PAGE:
US vows to ‘stand up’ to alleged gas market manipulation in Europe

Newsletter: Europe Express

The US has vowed to support European countries hit by an energy supply crunch blamed by some officials and traders on Russia, and said it would “stand up” to suppliers accused of manipulating prices.

Surging gas costs due to tight supply and low reserves have forced European governments to draw up plans to provide emergency aid to households and utilities. Energy market participants said moves by Kremlin-controlled energy giant Gazprom to restrict supply have contributed to fears of a crippling energy crisis this winter.

US energy secretary Jennifer Granholm said the rise in prices had “raised serious concerns and questions on the reliability of the existing supply and security in Europe”.

“We and our partners have to be prepared to continue to stand up where there are players who may be manipulating supply in order to benefit themselves,” she added.

Russia is Europe’s biggest supplier of gas and accounts for about 40 per cent of imports. Gazprom has fulfilled its long-term contracts to European customers but has restricted additional top-up sales, while allowing its own storage facilities in Europe to fall to low levels.

“Clearly we want to all have our eye on the issue of any manipulation of gas prices by hoarding or the failure to produce adequate supply,” Granholm told reporters during a visit to Warsaw. “We are looking at this very seriously and we are united with our European allies in making sure you get adequate, affordable gas supply this winter.”

Granholm’s comments follow a call from the International Energy Agency for Russia to increase supply to Europe, and a demand by members of the European parliament for Brussels to launch an investigation into Gazprom’s actions. Granholm did not directly name Gazprom or Russia.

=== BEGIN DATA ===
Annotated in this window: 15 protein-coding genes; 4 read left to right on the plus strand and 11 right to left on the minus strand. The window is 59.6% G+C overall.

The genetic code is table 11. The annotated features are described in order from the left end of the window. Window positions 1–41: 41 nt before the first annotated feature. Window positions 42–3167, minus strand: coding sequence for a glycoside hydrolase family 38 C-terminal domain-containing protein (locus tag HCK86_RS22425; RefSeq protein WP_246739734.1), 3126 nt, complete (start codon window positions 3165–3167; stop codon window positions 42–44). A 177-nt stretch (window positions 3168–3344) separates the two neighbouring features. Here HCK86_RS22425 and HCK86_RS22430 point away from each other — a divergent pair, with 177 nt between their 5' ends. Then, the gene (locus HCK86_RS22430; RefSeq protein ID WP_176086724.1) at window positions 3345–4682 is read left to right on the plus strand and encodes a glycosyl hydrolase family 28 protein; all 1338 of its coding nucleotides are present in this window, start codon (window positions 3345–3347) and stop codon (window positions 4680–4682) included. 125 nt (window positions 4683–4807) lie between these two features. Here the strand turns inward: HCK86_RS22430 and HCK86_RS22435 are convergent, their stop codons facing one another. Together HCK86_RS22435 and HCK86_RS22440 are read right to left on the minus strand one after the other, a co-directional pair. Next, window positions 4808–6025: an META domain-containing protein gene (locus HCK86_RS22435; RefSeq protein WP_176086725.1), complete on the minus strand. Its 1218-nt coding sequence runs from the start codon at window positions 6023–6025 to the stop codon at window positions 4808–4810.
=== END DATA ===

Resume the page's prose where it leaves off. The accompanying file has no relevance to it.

Energy supplies have become a hugely sensitive geopolitical issue between Europe, the US and Russia, given Europe’s historic reliance on Moscow and the collapse in relations over the past decade. The US has long called for European countries to diversify their gas imports and warned that it leaves the continent vulnerable to Kremlin leverage. It is unclear what the US could do to increase pressure on Russian suppliers.

Washington has vehemently opposed the Nord Stream 2 pipeline recently completed from Russia to Germany, saying it will only deepen dependence on Moscow. The pipeline bypasses Ukraine, depriving it of transit fees, and contractors on Nord Stream 2 were previously subject to US sanctions.

Gazprom and Kremlin officials have said Russia could boost gas sales once Germany and the EU approve the start-up of the pipeline, adding to suspicions that it has restricted sales in order to try to accelerate the decision.

The Kremlin has suggested that the current supply crunch proves the need for more pipelines. Dmitry Peskov, spokesperson of President Vladimir Putin, said on Wednesday that Europe needed to buy more gas from Russia if it wanted to increase transit flows via Ukraine.

“There’s a very simple truth: first you sell gas, then you extract it, and only after that do you transit it. You can’t transit gas without selling it,” Peskov said, according to Interfax.

Gazprom is already supplying close to a record amount of gas to Europe and fulfilling its contractual obligations “at 100 per cent and even more”, Peskov added. He blamed the surging prices on the spot market, which Russia says is more expensive than concluding long-term pipeline deals.

“They [the EU] prefer to make a lot of emphasis on the spot market. But it’s the spot market that leads to this abrupt, galloping rise in prices,” Peskov said.

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